It seemed like the potential for a storybook ending was there from the beginning: a very strong Team Sweden hunting for an elusive gold medal on home soil. Everything went according to plan as they put together a fantastic tournament in which they steadily emerged as one of the strongest teams. Unfortunately, the fairytale was not meant to be as they instead had to settle for silver after dropping the gold medal game to Team USA with a score of 6-2.
Despite every inch of ice being hard won in this game, USA had the advantage through the first period, as they entered the first intermission up 1-0. Sweden refused to go away with their crowd behind them, tying the game at one early in the second period. Isaac Howard found the back of the net twice for the USA, who thought they would enter the second intermission up by two. But Sweden found a power play tally with seconds remaining in the second to make it 3-2. Sweden was unable to gain any ground in the third, and USA would eventually claim the game 6-2.
Sweden Had a Great Tournament
The pure skill of some of the players on Sweden’s roster became increasingly evident as the tournament progressed, and by the end of it, Sweden found many of their players at the top of the leaderboards and all over the All-Star teams. Hugo Havelid, the so-called undersized netminder, was unanimously named the best goaltender of the tournament by both the media and the International Ice Hockey Federation (IIHF). Axel Sandin Pellikka joined him as the best defender of the tournament on the IIHF’s list, while Theo Lindstein (defense) and Jonathan Lekkerimaki (forward) joined him on the media’s top players list.
While some of the best players in the tournament belonged to Sweden, many also belonged to Team USA. The makeup of that US team may go down as one of the deepest and most potent rosters in the history of the tournament. There was not a single player on their roster that isn’t going to end up in the NHL. Sweden may have ended up with the tournament MVP in Lekkerimaki, but there was definitely more than one option on USA that could have also claimed the award.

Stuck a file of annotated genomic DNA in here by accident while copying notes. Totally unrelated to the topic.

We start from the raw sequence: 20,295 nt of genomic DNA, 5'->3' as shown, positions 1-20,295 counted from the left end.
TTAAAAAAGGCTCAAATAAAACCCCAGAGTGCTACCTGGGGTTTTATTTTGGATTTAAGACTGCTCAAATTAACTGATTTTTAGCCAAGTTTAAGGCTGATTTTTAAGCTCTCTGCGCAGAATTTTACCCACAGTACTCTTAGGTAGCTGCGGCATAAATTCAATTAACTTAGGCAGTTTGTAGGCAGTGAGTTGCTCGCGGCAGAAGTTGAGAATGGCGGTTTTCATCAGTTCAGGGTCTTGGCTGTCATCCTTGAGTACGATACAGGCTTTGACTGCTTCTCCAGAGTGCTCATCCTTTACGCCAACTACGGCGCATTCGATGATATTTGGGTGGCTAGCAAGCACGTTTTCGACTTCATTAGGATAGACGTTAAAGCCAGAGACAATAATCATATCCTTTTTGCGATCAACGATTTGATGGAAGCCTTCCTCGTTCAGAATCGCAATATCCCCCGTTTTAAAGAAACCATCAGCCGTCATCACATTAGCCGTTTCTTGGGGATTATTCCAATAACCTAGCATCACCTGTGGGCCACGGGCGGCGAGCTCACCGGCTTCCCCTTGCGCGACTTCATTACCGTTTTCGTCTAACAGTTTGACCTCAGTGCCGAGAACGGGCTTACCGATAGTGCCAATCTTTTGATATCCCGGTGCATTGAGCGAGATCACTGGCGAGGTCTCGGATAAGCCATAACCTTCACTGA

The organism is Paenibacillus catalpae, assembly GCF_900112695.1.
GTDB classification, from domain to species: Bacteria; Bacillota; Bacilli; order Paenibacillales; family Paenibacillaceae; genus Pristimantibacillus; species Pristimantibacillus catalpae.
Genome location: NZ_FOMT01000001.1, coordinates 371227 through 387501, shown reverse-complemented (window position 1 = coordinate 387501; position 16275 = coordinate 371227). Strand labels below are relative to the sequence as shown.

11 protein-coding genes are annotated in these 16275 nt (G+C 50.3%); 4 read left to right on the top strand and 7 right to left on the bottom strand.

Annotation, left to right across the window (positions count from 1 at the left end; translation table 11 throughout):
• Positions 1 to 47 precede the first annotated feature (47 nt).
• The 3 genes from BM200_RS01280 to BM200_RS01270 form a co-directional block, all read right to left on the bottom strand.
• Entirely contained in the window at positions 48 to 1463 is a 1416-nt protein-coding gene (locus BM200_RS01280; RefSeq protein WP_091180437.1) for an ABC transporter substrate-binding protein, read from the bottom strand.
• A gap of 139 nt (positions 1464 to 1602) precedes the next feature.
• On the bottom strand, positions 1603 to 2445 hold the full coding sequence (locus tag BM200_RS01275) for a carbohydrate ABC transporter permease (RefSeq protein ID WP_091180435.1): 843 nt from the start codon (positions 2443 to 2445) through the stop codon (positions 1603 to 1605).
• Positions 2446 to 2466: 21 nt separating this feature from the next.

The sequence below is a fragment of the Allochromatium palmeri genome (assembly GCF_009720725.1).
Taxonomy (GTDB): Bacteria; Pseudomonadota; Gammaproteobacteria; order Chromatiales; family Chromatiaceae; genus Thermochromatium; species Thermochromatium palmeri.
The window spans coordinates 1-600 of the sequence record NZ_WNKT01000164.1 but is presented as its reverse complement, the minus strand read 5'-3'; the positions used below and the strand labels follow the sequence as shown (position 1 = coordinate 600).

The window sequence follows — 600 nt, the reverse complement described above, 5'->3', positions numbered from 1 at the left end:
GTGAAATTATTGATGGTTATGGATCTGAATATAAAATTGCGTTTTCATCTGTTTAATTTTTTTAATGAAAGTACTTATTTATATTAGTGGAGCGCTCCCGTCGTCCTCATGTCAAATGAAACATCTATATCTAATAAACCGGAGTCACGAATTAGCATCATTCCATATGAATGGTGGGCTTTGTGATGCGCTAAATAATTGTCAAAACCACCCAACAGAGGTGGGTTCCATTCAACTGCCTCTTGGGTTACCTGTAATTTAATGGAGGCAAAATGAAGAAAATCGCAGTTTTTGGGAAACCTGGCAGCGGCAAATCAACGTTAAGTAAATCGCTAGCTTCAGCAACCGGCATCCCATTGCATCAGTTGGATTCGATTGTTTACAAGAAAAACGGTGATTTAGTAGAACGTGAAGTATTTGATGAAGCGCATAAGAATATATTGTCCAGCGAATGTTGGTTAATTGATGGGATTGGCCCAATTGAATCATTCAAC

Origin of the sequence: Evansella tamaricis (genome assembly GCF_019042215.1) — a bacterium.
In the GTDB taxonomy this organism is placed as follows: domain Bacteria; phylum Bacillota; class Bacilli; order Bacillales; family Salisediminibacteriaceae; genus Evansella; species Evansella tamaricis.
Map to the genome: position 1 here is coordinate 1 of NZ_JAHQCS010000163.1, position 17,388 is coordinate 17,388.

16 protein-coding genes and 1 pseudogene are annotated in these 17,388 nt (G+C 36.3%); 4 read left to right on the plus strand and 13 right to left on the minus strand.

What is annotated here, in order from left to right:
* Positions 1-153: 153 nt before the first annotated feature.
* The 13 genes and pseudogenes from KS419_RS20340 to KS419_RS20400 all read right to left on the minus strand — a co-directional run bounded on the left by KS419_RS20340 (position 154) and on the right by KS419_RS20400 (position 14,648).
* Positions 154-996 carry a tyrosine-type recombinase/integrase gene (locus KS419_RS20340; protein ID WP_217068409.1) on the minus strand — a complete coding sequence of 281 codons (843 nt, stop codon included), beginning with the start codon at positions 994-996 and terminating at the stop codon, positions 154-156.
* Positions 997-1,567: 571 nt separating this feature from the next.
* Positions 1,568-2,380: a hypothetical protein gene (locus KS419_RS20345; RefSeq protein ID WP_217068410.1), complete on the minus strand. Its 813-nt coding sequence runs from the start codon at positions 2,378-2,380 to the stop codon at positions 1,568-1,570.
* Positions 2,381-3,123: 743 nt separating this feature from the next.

There was no obvious flaw in Sweden’s game. All of the positives that carried them through the tournament held true for this game, from the solid goaltending to the balanced attack and the active blue line. Everything was there, with the only real difference being their opponent. The undefeated Team USA was simply slightly better in the small areas, like winning puck battles, and throughout the game, it gave them the edge they needed to wear down and eventually beat Sweden.
Future of Team Sweden
With the 2024 edition of the World Junior Championship, there is nothing left to do except start looking forward to the 2025 edition. Sweden will be losing a lot of their big guns from this tournament as they age out or, in some cases, join the NHL club that drafted them. It is likely the last time we see the trio of Lekkerimaki, Noah Ostlund, and Liam Ohgren together on one roster, as they all look primed to begin long NHL careers. All is not lost, though, as some very strong pieces can return to try to improve on their silver against a USA team that will also see a large number of returnees.
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On the back end, their backup goaltender, Melker Thelin, should have a pretty straight shot at becoming the starter after some very good performances this year. He will have some different defencemen in front of him, but both Axel Sandin Pellikka and Tom Willander are eligible to return. They will likely be joined by the entire third line of David Edstrom, Otto Stenberg, and Felix Unger Sorum, who will have a much bigger role. Those players who are continuing in their careers can move on knowing they are leaving the team in very good hands.